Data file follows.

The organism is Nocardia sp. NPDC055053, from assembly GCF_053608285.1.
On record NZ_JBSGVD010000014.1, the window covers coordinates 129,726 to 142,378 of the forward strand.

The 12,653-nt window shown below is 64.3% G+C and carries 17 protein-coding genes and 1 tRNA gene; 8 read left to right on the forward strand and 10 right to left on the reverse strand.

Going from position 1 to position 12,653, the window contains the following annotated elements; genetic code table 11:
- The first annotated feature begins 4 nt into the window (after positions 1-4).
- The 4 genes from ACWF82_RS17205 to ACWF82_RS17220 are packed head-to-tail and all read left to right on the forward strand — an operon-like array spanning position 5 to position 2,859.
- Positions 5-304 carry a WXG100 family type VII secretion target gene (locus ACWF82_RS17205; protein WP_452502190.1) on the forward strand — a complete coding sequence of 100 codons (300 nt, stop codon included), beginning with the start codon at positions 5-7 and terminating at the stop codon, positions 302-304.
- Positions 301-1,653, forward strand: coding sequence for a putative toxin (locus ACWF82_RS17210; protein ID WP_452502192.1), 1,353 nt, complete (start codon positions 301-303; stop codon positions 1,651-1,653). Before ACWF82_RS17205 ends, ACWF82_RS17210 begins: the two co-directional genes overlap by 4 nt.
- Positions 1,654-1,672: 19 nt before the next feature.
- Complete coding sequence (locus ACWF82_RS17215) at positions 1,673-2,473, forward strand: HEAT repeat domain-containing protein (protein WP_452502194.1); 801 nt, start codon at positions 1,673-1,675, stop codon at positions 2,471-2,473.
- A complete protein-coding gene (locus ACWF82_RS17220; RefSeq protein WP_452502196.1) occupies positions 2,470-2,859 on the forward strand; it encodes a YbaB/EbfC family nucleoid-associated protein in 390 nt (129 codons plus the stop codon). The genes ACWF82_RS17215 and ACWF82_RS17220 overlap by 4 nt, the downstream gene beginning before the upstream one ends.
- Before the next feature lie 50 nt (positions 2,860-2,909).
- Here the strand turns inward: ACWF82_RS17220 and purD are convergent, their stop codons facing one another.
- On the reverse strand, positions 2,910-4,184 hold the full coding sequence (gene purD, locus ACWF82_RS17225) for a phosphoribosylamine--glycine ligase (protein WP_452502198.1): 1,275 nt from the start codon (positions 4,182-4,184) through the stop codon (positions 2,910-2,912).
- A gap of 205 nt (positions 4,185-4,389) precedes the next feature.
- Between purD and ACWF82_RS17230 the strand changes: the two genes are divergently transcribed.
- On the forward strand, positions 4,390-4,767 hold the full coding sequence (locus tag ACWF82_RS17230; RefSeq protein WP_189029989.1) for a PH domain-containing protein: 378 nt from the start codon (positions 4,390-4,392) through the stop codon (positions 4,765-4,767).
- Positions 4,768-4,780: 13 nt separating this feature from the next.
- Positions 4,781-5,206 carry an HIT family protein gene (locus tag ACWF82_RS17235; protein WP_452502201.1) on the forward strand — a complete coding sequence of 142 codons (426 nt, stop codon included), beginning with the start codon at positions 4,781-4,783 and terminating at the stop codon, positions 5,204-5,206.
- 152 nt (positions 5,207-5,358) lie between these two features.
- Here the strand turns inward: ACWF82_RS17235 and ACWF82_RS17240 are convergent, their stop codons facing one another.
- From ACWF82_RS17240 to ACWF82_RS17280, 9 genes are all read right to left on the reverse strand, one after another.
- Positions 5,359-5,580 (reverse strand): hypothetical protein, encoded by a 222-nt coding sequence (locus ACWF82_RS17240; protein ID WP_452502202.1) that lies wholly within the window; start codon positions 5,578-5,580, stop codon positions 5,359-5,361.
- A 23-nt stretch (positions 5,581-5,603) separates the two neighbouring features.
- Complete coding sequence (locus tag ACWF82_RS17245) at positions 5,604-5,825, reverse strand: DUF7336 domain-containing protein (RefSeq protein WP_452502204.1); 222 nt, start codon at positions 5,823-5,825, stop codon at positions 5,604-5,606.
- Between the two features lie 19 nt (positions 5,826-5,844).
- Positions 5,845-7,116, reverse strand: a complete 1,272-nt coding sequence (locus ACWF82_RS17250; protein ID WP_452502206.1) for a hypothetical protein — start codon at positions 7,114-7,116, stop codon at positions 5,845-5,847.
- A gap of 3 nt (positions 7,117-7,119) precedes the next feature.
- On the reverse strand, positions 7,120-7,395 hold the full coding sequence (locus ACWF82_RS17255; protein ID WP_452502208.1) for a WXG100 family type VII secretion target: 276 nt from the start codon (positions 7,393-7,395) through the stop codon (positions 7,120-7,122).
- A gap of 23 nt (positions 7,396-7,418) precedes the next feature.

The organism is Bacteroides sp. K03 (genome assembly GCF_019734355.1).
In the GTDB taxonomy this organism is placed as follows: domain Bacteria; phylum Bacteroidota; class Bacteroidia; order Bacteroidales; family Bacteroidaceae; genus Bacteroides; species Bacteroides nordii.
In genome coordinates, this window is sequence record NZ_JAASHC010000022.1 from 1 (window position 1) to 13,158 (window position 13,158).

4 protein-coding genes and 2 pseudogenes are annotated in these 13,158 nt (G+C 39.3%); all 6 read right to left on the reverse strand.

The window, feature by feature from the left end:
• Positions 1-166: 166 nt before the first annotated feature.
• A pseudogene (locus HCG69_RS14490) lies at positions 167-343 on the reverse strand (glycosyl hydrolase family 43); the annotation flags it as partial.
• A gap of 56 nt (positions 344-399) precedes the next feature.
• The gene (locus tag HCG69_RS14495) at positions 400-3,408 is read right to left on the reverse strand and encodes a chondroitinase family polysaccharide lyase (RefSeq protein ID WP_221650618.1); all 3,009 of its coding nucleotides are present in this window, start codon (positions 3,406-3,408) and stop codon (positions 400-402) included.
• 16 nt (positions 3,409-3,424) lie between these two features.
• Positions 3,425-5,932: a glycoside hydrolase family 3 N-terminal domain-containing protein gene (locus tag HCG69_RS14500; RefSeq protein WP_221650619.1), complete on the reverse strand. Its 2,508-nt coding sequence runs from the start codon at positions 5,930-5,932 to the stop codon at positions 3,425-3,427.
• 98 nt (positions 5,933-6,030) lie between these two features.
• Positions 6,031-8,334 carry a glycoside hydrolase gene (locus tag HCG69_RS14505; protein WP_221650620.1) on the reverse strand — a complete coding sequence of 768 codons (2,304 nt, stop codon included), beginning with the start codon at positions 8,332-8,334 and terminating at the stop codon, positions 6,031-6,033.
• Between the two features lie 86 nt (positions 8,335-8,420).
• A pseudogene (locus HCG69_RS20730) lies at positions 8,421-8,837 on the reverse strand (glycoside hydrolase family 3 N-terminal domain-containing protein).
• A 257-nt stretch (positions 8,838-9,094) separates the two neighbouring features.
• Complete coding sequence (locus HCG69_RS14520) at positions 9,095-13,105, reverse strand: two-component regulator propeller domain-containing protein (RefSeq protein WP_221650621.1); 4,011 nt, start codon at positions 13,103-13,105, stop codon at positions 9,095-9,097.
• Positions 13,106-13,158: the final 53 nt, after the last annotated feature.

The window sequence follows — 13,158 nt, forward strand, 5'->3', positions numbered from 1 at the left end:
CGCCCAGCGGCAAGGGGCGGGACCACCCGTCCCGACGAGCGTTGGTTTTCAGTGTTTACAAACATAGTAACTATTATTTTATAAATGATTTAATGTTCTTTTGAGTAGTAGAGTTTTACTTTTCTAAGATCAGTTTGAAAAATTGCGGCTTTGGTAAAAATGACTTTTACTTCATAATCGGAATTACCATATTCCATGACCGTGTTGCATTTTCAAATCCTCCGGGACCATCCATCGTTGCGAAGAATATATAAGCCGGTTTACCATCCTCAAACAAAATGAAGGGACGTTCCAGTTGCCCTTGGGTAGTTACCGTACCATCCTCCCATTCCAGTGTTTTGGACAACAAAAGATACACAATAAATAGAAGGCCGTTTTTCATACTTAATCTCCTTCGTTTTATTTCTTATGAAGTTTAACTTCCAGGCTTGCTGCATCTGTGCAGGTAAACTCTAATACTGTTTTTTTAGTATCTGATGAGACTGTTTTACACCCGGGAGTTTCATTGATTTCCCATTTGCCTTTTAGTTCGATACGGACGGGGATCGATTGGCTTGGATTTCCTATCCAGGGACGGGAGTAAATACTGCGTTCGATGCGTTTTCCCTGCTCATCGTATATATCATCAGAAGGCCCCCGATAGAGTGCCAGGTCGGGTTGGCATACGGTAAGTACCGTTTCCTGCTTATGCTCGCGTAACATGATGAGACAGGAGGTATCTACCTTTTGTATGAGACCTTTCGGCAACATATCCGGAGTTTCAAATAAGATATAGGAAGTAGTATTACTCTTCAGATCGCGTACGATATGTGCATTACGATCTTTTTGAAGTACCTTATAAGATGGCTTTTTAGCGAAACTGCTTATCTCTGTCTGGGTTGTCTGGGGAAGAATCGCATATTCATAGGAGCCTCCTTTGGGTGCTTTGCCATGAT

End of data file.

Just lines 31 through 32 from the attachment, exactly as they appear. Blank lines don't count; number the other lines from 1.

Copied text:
The organism is Bacteroides sp. K03 (genome assembly GCF_019734355.1).
In the GTDB taxonomy this organism is placed as follows: domain Bacteria; phylum Bacteroidota; class Bacteroidia; order Bacteroidales; family Bacteroidaceae; genus Bacteroides; species Bacteroides nordii.